• dan

        What I like about that analogy is that the theory seems to work– and it’s actually underrating the Yankees’ position. The Yankees aren’t playing with the same deck of cards as everyone else. Their deck has a few more kings and aces than the rest of the major leagues (cash), and everybody knows this.

      • ceciguante

        i kind of agree with you and christopher, but if CC’s agent has a brain, he’ll continue to entertain other offers and keep talking to milwaukee and other teams, to suggest it isn’t all about the money. an initial offer almost never gets any deal done. what the yanks’ offer says to me is: “CC, we’re very serious about you and we’re not hiding it. we’re not going to start below or even at santana money in hopes of paying the same to you; we’re telling you right off the bat we consider you worth MORE than santana, and we’re putting that right on the table. this shows our commitment to bring you to the bronx and outbid anyone we need to.”

        was it overplaying their hand? maybe, but the only person who really knows that it CC or his agent. it’s possible that privately, the number CC would need to play for the yanks is 6/150. who knows?

  • http://madein1903.com nocofella

    Has anybody mentioned how remarkable of a HWL season Bleich had?

    • whozat

      Yeah.

      Mike mentions it here:
      http://riveraveblues.com/2008/.....rico-5729/

      the Down on the Farm posts generally talk about all the guys in the winter leagues.

    • Andy In Sunny Daytona

      For a guy who will have to have an elbow transplant in the offseason, it is good.

      • Steve H

        On both arms no less

    • Alan

      Tommy John Surgery, bust.

  • mustang

    Melvin said. “If the speculation is true that we’ve offered CC $100 million, why would you offer $140 million? Why wouldn’t you offer $110 million?”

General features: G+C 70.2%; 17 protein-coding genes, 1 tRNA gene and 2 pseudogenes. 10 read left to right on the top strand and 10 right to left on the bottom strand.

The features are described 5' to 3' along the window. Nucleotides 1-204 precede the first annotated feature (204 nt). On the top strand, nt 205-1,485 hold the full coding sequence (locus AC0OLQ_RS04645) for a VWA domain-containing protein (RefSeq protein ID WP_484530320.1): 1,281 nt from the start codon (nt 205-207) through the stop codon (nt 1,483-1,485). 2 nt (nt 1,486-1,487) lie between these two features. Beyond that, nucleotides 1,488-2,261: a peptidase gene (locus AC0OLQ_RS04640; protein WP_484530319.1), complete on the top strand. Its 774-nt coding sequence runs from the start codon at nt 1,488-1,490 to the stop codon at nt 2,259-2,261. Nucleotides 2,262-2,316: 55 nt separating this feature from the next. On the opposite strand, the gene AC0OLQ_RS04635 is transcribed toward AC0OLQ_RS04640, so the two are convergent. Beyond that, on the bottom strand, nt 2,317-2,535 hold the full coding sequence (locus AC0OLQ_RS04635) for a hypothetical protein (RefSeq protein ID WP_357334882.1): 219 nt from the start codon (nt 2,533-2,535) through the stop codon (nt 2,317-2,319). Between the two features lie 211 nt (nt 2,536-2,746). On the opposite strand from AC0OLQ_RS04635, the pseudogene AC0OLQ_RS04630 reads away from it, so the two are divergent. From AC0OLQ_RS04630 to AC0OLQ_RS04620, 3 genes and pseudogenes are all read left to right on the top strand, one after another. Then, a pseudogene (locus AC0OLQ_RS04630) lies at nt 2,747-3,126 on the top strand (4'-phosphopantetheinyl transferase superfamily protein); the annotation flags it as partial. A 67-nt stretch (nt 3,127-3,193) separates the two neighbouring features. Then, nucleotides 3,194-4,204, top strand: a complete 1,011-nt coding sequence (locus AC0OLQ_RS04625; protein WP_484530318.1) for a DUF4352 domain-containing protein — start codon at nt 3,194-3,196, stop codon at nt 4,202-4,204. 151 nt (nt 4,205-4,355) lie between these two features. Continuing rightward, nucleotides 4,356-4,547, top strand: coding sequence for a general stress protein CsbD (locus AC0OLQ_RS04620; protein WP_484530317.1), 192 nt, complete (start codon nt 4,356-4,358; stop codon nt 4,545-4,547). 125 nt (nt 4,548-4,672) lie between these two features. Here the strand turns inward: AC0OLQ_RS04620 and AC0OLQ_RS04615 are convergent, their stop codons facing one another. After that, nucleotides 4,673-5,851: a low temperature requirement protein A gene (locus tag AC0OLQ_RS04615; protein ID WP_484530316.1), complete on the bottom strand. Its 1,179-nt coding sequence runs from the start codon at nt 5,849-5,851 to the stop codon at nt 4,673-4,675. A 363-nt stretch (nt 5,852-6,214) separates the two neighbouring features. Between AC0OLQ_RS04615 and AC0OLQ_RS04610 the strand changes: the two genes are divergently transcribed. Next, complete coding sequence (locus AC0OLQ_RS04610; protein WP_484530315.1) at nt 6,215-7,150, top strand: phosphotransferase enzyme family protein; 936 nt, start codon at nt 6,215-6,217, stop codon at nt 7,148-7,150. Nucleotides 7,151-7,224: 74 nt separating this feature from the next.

The Yankees don’t want and don’t need to pay games. I really don’t want hear from the small market teams especially after this last World Series. Let them get their luxury tax welfare and now they can sit back and watch.

    • The Honorable Congressman Mondesi

      “I really don’t want hear from the small market teams…”

      Agreed. When I read that article I thought Melvin was doing a pretty transparent PR job, telling his fans he thinks CC should stay in Milwaukee where he’s loved and where a nice offer has been made, but the big bad Yankees are coming in and making a crazy offer so if CC just wants to be a jerk and take the money, there’s nothing poor Doug Melvin can do about it. Doug Melvin’s surprised the Yankees made a huge offer to CC? After the Yankees have been telling anyone and everyone that they would do this for a while? Doug Melvin knew this would happen when he traded LaPorta et al for half a season of CC. Not feeling too bad for the guy, this is the game he decided to play.

      • Reggie C.

        When LaPorta places in the top 5 for ROY honors, i’m sure Melvin will feel even better.

    • Jim

      The Yankee bid of $140 million over six years. The Brewers bid was $100 million over 5 years. So, assuming that the Brewers were willing to go to $120 million over six years (i.e. $20 million a year), the Yankees bid is only $20 million over the same six years or a mere $3.3 million a year over the Brewers small market bid. I do not see this as some crazy out-of-left-field bid by the Yankees.

  • Tripp

    If they are offering contracts to all three of those guys maybe they believe Pettitte isn’t coming back. Could be more to his shoulder injury then we know about or some minor rift or something.

    Ben said the other day that Pettitte has never officially said he wants to play only for the Yankees.

  • Steve

    For anyone who’s ever been to an auction, the Yanks aren’t being as crazy as you might think. There’s a strategy to this. By coming out so far ahead of the pack, their hope is to scare off the marginal bidders who could wind up going past their original numbers if they get into a bidding war.